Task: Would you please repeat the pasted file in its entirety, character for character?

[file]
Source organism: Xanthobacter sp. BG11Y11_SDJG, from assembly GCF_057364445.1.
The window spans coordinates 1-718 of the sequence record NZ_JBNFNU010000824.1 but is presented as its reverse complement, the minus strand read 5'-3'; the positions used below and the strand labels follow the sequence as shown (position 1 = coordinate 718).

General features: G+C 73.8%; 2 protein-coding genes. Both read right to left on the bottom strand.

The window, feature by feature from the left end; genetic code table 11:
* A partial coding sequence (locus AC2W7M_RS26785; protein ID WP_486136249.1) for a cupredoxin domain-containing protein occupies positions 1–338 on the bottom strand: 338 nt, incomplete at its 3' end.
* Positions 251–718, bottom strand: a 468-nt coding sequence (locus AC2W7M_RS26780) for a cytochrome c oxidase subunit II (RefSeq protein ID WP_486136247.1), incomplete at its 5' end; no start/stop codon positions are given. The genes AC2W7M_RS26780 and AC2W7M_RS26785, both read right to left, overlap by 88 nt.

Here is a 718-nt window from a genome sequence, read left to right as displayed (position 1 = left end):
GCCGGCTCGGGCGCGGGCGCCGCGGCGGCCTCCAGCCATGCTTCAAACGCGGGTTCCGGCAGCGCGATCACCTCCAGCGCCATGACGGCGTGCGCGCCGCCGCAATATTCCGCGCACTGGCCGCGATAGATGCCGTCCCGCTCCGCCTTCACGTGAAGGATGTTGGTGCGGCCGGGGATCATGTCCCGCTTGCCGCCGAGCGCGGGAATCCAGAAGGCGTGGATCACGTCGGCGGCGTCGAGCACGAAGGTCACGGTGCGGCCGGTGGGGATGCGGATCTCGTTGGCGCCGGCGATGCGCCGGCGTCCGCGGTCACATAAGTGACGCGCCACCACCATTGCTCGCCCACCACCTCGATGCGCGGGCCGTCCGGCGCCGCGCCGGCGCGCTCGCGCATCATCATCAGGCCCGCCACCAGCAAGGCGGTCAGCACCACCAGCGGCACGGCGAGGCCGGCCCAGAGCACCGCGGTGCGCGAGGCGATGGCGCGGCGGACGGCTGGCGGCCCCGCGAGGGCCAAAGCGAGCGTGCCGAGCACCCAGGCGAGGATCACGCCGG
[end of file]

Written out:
Source organism: Xanthobacter sp. BG11Y11_SDJG, from assembly GCF_057364445.1.
The window spans coordinates 1-718 of the sequence record NZ_JBNFNU010000824.1 but is presented as its reverse complement, the minus strand read 5'-3'; the positions used below and the strand labels follow the sequence as shown (position 1 = coordinate 718).

General features: G+C 73.8%; 2 protein-coding genes. Both read right to left on the bottom strand.

The window, feature by feature from the left end; genetic code table 11:
* A partial coding sequence (locus AC2W7M_RS26785; protein ID WP_486136249.1) for a cupredoxin domain-containing protein occupies positions 1–338 on the bottom strand: 338 nt, incomplete at its 3' end.
* Positions 251–718, bottom strand: a 468-nt coding sequence (locus AC2W7M_RS26780) for a cytochrome c oxidase subunit II (RefSeq protein ID WP_486136247.1), incomplete at its 5' end; no start/stop codon positions are given. The genes AC2W7M_RS26780 and AC2W7M_RS26785, both read right to left, overlap by 88 nt.

Here is a 718-nt window from a genome sequence, read left to right as displayed (position 1 = left end):
GCCGGCTCGGGCGCGGGCGCCGCGGCGGCCTCCAGCCATGCTTCAAACGCGGGTTCCGGCAGCGCGATCACCTCCAGCGCCATGACGGCGTGCGCGCCGCCGCAATATTCCGCGCACTGGCCGCGATAGATGCCGTCCCGCTCCGCCTTCACGTGAAGGATGTTGGTGCGGCCGGGGATCATGTCCCGCTTGCCGCCGAGCGCGGGAATCCAGAAGGCGTGGATCACGTCGGCGGCGTCGAGCACGAAGGTCACGGTGCGGCCGGTGGGGATGCGGATCTCGTTGGCGCCGGCGATGCGCCGGCGTCCGCGGTCACATAAGTGACGCGCCACCACCATTGCTCGCCCACCACCTCGATGCGCGGGCCGTCCGGCGCCGCGCCGGCGCGCTCGCGCATCATCATCAGGCCCGCCACCAGCAAGGCGGTCAGCACCACCAGCGGCACGGCGAGGCCGGCCCAGAGCACCGCGGTGCGCGAGGCGATGGCGCGGCGGACGGCTGGCGGCCCCGCGAGGGCCAAAGCGAGCGTGCCGAGCACCCAGGCGAGGATCACGCCGG